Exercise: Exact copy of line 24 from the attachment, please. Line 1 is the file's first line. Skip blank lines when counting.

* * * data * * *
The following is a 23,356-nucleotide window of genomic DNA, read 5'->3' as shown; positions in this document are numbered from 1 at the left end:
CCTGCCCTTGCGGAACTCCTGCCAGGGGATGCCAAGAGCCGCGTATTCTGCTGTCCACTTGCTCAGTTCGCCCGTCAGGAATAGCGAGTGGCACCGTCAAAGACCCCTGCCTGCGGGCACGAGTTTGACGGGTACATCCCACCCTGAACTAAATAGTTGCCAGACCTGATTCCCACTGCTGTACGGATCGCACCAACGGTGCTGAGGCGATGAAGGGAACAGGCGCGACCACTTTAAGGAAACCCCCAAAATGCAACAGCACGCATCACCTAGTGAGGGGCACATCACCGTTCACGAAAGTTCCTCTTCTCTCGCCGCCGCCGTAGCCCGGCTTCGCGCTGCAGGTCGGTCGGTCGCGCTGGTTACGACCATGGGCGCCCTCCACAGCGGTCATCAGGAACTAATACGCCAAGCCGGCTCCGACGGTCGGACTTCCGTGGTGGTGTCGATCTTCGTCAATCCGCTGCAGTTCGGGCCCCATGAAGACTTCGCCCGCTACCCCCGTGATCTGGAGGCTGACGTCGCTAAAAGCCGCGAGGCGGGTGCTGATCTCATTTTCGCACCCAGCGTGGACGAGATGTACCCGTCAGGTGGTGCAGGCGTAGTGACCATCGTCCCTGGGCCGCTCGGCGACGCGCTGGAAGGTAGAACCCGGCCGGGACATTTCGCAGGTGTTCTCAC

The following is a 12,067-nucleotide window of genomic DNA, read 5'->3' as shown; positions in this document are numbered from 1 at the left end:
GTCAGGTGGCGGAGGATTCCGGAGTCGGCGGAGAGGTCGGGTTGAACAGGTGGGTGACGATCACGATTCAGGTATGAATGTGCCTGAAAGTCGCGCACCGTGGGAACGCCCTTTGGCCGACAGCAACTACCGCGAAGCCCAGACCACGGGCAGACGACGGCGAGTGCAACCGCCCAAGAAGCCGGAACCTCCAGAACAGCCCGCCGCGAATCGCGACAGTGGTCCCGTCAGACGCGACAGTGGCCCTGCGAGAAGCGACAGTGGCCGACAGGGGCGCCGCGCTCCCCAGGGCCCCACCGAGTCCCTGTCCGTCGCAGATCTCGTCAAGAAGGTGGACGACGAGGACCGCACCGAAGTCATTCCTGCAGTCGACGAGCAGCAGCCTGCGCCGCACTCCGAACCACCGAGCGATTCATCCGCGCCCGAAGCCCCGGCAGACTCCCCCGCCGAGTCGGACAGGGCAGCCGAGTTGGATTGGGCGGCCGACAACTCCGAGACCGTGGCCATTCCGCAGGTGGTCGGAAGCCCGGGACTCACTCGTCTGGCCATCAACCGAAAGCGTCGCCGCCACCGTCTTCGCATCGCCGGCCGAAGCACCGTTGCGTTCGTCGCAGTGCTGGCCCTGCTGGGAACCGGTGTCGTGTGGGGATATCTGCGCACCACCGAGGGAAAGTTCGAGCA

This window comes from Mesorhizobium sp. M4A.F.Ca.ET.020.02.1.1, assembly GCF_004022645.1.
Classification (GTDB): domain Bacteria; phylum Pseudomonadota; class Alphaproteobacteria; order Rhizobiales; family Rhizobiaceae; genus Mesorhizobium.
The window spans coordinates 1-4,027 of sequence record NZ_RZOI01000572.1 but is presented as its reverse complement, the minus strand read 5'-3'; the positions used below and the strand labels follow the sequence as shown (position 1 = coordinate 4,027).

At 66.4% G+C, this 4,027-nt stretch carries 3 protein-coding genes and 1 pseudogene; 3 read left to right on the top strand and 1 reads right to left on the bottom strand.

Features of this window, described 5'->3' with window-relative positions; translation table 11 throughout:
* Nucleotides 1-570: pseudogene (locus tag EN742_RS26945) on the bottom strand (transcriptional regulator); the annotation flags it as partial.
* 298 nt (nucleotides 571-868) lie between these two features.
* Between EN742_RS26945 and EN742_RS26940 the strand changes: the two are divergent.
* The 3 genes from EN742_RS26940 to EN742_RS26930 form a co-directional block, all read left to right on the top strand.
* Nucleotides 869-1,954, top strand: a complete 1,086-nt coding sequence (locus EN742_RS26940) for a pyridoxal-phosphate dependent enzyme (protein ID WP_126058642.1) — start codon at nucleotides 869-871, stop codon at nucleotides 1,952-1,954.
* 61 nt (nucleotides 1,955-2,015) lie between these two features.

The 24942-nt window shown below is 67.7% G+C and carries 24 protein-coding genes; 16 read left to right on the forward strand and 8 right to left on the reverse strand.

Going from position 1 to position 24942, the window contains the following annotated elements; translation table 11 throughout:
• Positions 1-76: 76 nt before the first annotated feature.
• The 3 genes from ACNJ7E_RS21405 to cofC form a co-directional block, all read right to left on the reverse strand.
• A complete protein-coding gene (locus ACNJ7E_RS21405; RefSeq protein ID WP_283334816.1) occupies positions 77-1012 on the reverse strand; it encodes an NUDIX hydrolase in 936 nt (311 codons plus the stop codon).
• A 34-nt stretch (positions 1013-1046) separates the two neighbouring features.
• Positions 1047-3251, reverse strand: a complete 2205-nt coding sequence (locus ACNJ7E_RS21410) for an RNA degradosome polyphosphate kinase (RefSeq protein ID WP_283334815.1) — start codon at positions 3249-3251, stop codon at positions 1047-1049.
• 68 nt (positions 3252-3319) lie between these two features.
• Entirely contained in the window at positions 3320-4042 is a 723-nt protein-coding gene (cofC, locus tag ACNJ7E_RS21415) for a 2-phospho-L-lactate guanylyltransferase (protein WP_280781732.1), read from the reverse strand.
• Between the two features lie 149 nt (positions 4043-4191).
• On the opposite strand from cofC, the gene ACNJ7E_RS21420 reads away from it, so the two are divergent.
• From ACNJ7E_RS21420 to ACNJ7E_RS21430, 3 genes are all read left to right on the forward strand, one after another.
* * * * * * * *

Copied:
• Entirely contained in the window at positions 3320-4042 is a 723-nt protein-coding gene (cofC, locus tag ACNJ7E_RS21415) for a 2-phospho-L-lactate guanylyltransferase (protein WP_280781732.1), read from the reverse strand.